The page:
An in-depth investigation by Farmers Weekly has revealed that up until at least the end of 2020, a food manufacturer was passing off huge quantities of foreign pork - sometimes tens of thousands of tonnes a week - as British.
The processor, which cannot be named for legal reasons, has also been accused by former employees of regularly "washing" hams that are visibly off, or mixing rotting pork with fresh product for further processing.
Other products such as ox tongues were not heat treated properly, and meat was sometimes thawed out on the factory floor, posing a serious food safety risk.
Two former employees also said the paperwork for sampling, which would pick up bacteria such as listeria and E coli, was falsified.
Industry leaders approached for comment have said Farmers Weekly's investigation should act as a "wake-up call" for the sector and questioned the response of the Food Standards Agency (FSA) and National Food Crime Unit (NFCU).
Both bodies have been aware of the activities taking place at the processor since 2020, but at least one source claimed to have sent photographs and information about the practices to the FSA several years before that.
Meat processed by the company ended up in products such as ready meals, quiches, sandwiches and other produce sold in Tesco, Asda, Co-op, Morrisons and Marks & Spencer.
Food manufacturer and distributor Oscar Mayer, which supplies Sainsbury's, Aldi, Ikea, Subway and airline food producer Dnata, was another customer, as were major brands Princes and BidFood.
Bakkavor was a customer until 2019.
Schools, hospitals, care homes and prisons were also indirectly supplied, with one source alleging the most rotten meat would end up there.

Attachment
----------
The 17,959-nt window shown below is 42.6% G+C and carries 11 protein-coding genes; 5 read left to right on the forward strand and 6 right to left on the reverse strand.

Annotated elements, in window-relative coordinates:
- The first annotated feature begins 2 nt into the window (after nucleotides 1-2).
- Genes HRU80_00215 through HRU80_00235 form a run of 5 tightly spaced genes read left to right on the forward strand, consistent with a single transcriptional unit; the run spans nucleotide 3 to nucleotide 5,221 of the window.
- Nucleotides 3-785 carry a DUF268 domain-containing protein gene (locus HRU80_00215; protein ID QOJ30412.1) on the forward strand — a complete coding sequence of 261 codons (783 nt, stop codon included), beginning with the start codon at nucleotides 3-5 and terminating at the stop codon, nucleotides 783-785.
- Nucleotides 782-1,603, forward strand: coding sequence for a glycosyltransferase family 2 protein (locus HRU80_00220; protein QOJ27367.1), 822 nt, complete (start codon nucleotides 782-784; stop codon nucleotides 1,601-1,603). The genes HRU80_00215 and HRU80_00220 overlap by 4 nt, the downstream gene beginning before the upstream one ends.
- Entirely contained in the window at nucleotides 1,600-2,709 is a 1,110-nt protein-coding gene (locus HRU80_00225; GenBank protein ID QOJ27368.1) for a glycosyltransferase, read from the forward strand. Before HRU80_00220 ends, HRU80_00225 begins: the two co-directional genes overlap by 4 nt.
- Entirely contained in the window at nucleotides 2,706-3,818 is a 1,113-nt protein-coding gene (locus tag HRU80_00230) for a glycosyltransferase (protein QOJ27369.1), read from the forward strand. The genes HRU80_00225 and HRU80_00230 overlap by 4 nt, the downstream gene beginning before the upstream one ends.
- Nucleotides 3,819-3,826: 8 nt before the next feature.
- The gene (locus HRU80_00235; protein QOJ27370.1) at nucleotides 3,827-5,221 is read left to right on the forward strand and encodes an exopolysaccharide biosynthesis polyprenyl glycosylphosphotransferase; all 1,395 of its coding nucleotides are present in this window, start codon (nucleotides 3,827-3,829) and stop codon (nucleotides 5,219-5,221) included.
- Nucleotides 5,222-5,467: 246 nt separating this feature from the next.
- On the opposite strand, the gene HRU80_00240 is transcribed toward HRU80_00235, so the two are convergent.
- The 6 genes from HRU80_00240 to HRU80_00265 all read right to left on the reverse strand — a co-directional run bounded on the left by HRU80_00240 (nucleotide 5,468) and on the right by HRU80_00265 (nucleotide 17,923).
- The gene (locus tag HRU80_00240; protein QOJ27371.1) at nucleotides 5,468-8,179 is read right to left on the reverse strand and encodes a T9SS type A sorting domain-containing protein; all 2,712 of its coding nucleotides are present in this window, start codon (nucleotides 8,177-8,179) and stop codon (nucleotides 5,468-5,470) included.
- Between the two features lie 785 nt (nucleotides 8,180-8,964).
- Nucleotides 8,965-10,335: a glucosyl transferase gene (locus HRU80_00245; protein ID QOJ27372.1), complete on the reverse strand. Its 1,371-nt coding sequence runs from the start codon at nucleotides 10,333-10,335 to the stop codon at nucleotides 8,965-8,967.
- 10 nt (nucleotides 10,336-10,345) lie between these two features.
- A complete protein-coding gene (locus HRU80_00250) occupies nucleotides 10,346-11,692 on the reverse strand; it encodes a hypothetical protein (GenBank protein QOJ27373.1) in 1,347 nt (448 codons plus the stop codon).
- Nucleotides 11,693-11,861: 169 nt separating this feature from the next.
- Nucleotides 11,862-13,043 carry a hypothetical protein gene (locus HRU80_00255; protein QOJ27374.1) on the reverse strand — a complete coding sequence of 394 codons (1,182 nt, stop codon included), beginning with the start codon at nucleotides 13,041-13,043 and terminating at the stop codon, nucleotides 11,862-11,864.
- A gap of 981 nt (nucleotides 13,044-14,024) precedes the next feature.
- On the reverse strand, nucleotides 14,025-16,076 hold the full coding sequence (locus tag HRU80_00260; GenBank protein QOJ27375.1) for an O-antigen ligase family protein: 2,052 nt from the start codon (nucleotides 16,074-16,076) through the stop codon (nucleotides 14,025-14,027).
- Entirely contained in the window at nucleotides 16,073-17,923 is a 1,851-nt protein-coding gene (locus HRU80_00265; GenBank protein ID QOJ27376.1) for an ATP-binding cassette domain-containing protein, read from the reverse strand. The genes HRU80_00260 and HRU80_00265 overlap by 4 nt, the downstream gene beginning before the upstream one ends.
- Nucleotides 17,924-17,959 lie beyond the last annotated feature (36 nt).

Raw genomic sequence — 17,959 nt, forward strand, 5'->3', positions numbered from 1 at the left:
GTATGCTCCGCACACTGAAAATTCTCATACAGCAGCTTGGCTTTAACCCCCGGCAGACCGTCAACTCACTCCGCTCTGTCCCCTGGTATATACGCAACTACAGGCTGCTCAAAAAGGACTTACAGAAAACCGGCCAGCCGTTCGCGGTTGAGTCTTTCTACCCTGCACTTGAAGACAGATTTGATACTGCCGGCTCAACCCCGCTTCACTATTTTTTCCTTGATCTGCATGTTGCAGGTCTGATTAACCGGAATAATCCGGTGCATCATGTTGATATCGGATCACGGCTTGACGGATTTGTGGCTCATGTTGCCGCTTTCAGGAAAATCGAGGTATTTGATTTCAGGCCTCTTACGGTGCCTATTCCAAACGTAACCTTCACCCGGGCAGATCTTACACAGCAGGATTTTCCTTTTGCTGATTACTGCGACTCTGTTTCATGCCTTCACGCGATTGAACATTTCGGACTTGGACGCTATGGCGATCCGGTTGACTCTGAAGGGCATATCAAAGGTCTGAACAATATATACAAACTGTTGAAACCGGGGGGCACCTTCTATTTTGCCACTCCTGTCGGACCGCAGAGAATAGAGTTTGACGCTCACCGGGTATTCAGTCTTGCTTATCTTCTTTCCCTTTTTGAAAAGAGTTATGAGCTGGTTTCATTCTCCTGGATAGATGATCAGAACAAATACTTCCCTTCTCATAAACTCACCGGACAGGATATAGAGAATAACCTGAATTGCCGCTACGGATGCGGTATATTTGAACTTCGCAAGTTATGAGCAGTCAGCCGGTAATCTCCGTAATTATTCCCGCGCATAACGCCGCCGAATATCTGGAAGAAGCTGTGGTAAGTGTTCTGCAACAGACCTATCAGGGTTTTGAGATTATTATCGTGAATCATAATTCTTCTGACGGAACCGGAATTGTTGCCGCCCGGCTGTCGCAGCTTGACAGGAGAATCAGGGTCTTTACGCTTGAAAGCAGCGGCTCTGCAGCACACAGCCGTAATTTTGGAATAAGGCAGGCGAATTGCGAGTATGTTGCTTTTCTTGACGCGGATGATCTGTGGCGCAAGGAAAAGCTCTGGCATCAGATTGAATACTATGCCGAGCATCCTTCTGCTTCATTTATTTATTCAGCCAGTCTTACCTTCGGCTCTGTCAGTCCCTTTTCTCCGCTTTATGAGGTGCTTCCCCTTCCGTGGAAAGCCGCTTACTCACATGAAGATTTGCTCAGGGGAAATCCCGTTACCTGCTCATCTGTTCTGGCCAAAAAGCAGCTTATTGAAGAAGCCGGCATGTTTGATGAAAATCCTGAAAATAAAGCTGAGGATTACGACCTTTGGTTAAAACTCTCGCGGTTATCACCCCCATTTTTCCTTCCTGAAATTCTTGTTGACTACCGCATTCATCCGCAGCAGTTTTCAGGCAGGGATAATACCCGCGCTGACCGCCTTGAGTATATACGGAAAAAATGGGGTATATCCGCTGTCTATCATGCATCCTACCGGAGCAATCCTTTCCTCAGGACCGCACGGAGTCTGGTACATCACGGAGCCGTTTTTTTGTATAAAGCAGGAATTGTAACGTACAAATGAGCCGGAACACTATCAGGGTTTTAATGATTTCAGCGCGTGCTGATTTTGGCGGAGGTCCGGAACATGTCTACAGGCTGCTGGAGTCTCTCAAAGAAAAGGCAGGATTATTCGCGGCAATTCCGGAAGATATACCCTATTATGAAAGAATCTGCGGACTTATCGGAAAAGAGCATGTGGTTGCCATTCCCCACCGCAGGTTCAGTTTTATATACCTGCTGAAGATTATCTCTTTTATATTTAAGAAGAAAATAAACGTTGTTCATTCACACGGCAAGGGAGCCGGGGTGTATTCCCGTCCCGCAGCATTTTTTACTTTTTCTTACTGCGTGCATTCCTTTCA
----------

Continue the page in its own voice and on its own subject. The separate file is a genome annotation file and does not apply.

"I used to tell them about it," they said. "I used to [say] 'you can't do this'. [The reply was] 'Do you want the effing job? Get back in there'."
There is no suggestion that any of the processor's customers were aware of the criminal practices, which took place for at least two decades and very likely beyond 2020, as auditors who visited the site were deceived.
One former employee said: "They did surprise audits, but they've got 15 minutes to be in. I've been there before when that's happened.
"It was 6am and they're knocking on the front door to come in. The first thing they do is bring them in, give them a cup of tea.
"By that time, there's a text message come down to one of the phones [and] everybody is on the job, pushing stuff onto lorries, getting rid of them. So when they walk in, it's all nice."
Another source said if the meat was not hidden on lorries, employees would push any suspect product around the top of the circle-shaped factory.
"The auditor would be walking round with the management and they would get employees to push it round at the same time, so they never met it," they said.
Prior to 2018, some of the meat that wasn't seen by auditors would be hidden in a secret chiller, but its location was eventually reported to authorities, which forced the processor to put it on the site plan.
This incident led to "a lot of supplier audits", according to one source.
Ex-workers speak out
Almost all of the former employees Farmers Weekly has spoken to said country-of-origin fraud was embedded in the company's operating model.
"It was all one big fiddle," said a source.
The business would buy a relatively small volume of British meat from a retailer-approved supplier, then use the traceability information from this delivery for all the products it made in that week - with the majority coming from elsewhere in the world.
One source said they were 100% confident that all the retailers the company supplied have been victims of country-of-origin fraud.
For pork, the price differential between British and imported product could be as high as a few pounds a kilo.
Another former employee claimed, at one point, EU bacon medallions were being bought at £1/kg and sold on, as British, for about £12/kg.
Farmers Weekly has seen evidence that showed Danish pork, which was only allowed to be sold on the mainland of China, was delivered to the factory.
Other products, such as ox tongue sold direct to Morrisons, were subject to the same fraud.
A source said: "What they are supposed to do is buy it from Woodheads [Brothers Meat Company]. They are basically owned by Morrisons.
"We would then buy that ox tongue to send them, but then also we could buy a small bit from other approved suppliers.
"Obviously, the UK is expensive, but Ireland would be cheaper. So all they would do is buy some from Ireland that is not approved and mix it in with the Woodheads. But then on the traceability again, everything would say Woodheads."